"From the report of these VAERS data, one can neither conclude that the vaccine is safe or that it is not safe," epidemiologist Martin Kulldorff, formerly of Harvard Medical School, told Just the News. 

"From the v-safe survey, we can conclude that mild adverse reactions are very common, and more common than for most vaccines, but we already knew that from the randomized clinical trials," the Great Barrington Declaration coauthor wrote in an email. "We cannot conclude much about serious adverse events."

He gave the hypothetical example of three vaccines that each have 1,000 reported deaths. The first and second each have a million administered doses, but because the second has far fewer mild adverse events, it actually has a higher percentage of deaths among adverse events. The third, with only 10,000 administered doses, is actually the most dangerous but has the same percentage of deaths among adverse events as the second.

The CDC kicked Kulldorff off a vaccine safety panel last year for publicly questioning its recommendation for an across-the-board pause in distribution of the Johnson & Johnson vaccine based on blood-clot reports in prime-age women. It adopted his view days later.

"I think you can really make nothing of VAERS data," Paul Offit, director of the Vaccine Education Center at Children's Hospital of Philadelphia and member of the FDA's Vaccines and Related Biological Products Advisory Committee, told Just the News in a phone call.

He doesn't understand why the CDC "bend[s] over backwards to validate" what he calls a "noisy system" that would be better described as a "hypothesis-generation mechanism." While VAERS picked up intestinal blockage reports from a rotavirus vaccine and myocarditis reports from mRNA vaccines, it was the public-private Vaccine Safety Datalink that confirmed both, Offit said.

While he couldn't explain the narrow time period studied, Offit said he doubts "the CDC is trying to lie to you." He raised eyebrows in recent months by arguing against third mRNA doses for young people, including his son, and casually discussing his participation in a federal meeting on whether to recognize natural immunity in pending vaccine mandates.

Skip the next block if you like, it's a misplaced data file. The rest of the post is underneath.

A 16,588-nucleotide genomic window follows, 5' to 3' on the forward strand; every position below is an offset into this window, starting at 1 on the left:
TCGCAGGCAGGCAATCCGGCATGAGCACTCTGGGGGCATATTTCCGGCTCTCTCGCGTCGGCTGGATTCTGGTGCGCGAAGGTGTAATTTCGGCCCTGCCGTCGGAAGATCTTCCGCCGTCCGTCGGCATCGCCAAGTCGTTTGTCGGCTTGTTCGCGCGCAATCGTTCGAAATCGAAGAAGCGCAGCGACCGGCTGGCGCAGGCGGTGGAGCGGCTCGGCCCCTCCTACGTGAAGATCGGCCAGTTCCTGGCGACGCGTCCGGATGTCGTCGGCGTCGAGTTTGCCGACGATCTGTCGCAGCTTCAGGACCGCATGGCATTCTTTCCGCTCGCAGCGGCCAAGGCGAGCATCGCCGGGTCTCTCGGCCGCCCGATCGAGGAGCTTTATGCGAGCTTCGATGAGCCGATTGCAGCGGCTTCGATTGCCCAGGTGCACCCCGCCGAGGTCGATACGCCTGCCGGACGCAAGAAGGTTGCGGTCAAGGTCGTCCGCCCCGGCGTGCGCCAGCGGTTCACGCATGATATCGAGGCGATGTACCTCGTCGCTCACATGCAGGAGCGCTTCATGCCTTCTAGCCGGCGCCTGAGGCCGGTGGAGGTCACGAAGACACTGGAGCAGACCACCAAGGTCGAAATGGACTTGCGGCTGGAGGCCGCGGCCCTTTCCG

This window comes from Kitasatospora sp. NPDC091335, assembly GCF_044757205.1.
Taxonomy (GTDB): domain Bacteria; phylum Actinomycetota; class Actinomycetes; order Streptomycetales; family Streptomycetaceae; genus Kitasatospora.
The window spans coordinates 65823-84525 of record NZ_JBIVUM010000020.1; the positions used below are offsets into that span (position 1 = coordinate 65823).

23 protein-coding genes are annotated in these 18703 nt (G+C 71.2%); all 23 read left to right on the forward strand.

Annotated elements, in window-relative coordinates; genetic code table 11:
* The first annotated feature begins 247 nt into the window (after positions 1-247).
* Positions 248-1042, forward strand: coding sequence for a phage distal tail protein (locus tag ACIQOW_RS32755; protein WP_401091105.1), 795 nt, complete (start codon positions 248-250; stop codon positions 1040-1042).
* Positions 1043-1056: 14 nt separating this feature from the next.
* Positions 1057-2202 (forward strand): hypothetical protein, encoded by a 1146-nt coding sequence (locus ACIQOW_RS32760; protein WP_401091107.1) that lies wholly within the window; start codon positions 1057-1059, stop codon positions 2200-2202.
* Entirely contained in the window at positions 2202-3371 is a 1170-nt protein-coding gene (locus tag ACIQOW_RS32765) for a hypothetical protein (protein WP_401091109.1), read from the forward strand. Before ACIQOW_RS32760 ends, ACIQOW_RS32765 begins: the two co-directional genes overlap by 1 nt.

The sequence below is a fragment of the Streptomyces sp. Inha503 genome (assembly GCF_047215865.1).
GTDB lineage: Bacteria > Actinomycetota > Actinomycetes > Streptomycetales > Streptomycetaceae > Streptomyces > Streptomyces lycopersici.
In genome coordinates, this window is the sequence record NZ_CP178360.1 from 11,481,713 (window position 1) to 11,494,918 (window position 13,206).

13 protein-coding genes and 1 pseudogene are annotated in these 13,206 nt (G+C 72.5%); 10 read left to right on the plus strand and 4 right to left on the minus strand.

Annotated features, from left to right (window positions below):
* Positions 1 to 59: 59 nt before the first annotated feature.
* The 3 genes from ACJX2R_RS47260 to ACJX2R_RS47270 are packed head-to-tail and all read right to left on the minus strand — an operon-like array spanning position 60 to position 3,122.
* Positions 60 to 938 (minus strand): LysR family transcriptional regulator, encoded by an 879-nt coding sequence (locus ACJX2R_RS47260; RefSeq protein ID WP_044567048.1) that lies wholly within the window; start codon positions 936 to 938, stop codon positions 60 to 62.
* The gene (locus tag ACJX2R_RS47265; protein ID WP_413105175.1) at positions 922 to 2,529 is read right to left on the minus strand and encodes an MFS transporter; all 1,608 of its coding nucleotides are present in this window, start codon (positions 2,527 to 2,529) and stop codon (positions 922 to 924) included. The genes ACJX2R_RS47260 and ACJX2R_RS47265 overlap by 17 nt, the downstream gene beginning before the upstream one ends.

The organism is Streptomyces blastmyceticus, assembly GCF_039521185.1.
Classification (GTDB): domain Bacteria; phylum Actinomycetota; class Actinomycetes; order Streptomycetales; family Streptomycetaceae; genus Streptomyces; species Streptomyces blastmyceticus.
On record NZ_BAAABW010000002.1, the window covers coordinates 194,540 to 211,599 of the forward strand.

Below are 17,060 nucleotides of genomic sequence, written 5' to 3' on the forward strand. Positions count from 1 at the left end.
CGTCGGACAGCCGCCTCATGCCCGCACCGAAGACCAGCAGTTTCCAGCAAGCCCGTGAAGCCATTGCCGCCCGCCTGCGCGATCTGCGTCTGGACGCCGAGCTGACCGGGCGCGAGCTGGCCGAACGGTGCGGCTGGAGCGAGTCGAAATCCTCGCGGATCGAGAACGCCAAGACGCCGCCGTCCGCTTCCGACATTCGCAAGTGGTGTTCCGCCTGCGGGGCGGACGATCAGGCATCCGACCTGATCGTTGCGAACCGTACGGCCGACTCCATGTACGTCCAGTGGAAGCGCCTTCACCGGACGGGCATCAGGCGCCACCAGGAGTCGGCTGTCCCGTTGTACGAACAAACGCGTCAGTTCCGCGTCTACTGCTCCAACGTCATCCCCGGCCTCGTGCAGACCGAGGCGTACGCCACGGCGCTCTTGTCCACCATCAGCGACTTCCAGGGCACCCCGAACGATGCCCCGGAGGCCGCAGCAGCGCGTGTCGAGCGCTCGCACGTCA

A Columbia University researcher who estimates COVID vaccine-related deaths are "underreported by a factor of 20" told Just the News he wasn't surprised by the high incidence of serious events, including death, among the adverse events reported through VAERS. 

"I would expect severe events would be more likely to be reported to VAERS," clinical neurobiologist Spiro Pantazatos wrote in an email, while cautioning that COVID vaccines should be compared to "the distribution of event types for other vaccines."

What surprised him in The Lancet study: The CDC researchers didn't use "rigorous and quantitative cost-benefit analysis" to reach their conclusion that the "benefits of immunization favor vaccination."

Neither the CDC nor the study's corresponding author, Julianne Gee, responded to Just the News queries about the study's characterization of adverse events or limitation to the first six months of the vaccines' EUA.